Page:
Asian shuttlers show their might in Denmark Open
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It was mixed fortunes for Chinese Taipei in the singles in the USD775,000 Danisa Denmark Open which ended on Sunday as Asians ruled in Odense.
The fact that Asian shuttlers walked away with all the five titles at stake is a clear sign that Asia is still the world badminton powerhouse with Japan leading the charge with two titles.
Japan's Kento Momota showed why he is the current world number one when he handed Chou Tien Chen of Chinese Taipei a 22-20, 16-21, 21-15 defeat in a 77-minute match to win his first Denmark Open.
The win ended a 48-year wait for Japan to win the men's singles title after Ippei Kojima won it in 1970.
It was an epic 77-minute battle between two of the hardest hitting shuttlers but world champion Momota managed to bring out the "extra" in his game to subdue his opponent for the title.
Where Tien Chen failed for Chinese Taipei compatriot Tai Tzu-ying made things count in the women's singles final - also coming through a three-game battle against India's Commonwealth Games champion Saina Nehwal, prevailing 21-13, 13-21, 21-6 in 52 minutes.
Tzu-ying, the top seed and ranked number one, used her superior fitness to stop the soon to wed Nehwal but admitted once again that her rivals are "catching up" and have studied her game.
Japan added a second title in Odense through their women's doubles. In an all-Japan final top seeds Yuki Fukushima-Sayaka Hirota won in a straight games 21-19, 21-16 against fifth seeds Shiho Tanaka-Koharu Yonemoto.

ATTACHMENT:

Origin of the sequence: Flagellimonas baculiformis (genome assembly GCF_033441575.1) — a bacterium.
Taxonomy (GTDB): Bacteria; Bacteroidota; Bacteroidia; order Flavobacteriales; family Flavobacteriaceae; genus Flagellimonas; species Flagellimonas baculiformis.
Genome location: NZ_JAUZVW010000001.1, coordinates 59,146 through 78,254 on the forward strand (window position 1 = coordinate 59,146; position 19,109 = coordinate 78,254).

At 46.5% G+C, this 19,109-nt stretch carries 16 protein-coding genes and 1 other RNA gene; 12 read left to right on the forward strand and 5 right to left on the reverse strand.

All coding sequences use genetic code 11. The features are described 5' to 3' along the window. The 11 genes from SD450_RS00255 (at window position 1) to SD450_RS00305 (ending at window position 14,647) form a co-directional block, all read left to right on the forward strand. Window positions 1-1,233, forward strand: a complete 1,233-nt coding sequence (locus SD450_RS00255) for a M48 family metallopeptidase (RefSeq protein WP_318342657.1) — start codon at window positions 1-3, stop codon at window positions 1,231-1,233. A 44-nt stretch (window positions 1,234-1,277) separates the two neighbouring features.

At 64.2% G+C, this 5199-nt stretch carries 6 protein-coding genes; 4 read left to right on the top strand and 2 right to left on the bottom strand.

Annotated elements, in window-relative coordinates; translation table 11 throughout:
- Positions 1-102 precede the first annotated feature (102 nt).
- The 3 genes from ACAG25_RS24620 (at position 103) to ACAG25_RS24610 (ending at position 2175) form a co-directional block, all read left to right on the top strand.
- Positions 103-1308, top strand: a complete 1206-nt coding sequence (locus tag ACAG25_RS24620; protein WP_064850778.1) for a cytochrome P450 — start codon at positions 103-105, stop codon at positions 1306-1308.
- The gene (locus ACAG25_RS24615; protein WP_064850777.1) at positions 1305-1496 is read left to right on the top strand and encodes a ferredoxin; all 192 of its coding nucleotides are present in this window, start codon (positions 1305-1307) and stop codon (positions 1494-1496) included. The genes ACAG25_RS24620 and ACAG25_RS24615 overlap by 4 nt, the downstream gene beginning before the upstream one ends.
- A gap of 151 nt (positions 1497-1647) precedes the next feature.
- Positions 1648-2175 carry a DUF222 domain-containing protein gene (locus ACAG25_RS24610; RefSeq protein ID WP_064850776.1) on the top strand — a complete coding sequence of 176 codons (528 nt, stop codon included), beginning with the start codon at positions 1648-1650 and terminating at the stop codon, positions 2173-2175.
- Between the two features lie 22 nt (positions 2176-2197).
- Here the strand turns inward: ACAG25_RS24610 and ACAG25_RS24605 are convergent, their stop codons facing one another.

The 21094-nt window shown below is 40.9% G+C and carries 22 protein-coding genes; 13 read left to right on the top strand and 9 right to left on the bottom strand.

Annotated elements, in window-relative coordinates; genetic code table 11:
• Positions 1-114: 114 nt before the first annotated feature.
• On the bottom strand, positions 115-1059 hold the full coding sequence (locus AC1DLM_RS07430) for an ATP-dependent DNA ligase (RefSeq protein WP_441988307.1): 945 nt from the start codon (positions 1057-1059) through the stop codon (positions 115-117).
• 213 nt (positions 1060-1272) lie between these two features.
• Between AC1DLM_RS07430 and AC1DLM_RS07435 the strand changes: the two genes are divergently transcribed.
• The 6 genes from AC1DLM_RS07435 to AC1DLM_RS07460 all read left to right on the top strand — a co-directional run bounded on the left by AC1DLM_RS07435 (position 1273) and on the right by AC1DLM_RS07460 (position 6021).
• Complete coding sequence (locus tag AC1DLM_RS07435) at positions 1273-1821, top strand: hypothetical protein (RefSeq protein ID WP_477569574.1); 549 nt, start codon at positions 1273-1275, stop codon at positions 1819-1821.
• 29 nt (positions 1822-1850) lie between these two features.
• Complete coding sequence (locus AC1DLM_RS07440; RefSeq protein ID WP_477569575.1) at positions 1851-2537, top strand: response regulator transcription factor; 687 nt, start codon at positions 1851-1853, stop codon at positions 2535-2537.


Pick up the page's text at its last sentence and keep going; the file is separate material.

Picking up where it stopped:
Indonesia's top-ranked Marcus Fernaldi Gideon-Kevin Sanjaya Sukamuljo, as expected, walked away with the men's doubles title with a dominant 21-15, 21-16 win against Japan's Takeshi Kamura-Keigo Sonoda in 36 minutes.
China's Zheng Siwei-Huang Yaqiong had no problem in the mixed doubles, winning easily 21-16, 21-13 against Thailand's Dechapol Puavaranukroh-Sapsiree Taerattanachai in only 34 minutes.
Such was the dominance of the Asians that it was a whitewash for Europe with none of the Europeans even reaching the finals of any event.
Top seed Viktor Axelsen lost to compatriot Anders Antonen in the quarter-finals.
Tien-chen beat Antonsen in the semi-finals while England's Marcus Ellis-Chris Langridge lost to Kamura-Sonoda in the last four in the men's doubles.
RESULTS (ALL FINALS)
Tai Tzu-ying (TPE) beat Saina Nehwal (IND) 21-13, 13-21, 21-6
Zheng Siwei-Huang Yaqiong (CHN) beat Dechapol Puavaranukroh-Sapsiree Taerattanachai (THA) 21-16, 21-13
Yuki Fukushima-Sayaka Hirota (JPN) beat Shiho Tanaka-Koharu Yonemoto (JPN) 21-19, 21-16
Marcus Fernaldi Gideon-Kevin Sanjaya Sukamuljo (INA) beat Takeshi Kamura-Keigo Sonoda (JPN) 21-15, 21-16
Kento Momota (JPN) beat Chou Tien-chen (TPE) 22-20, 16-21, 21-15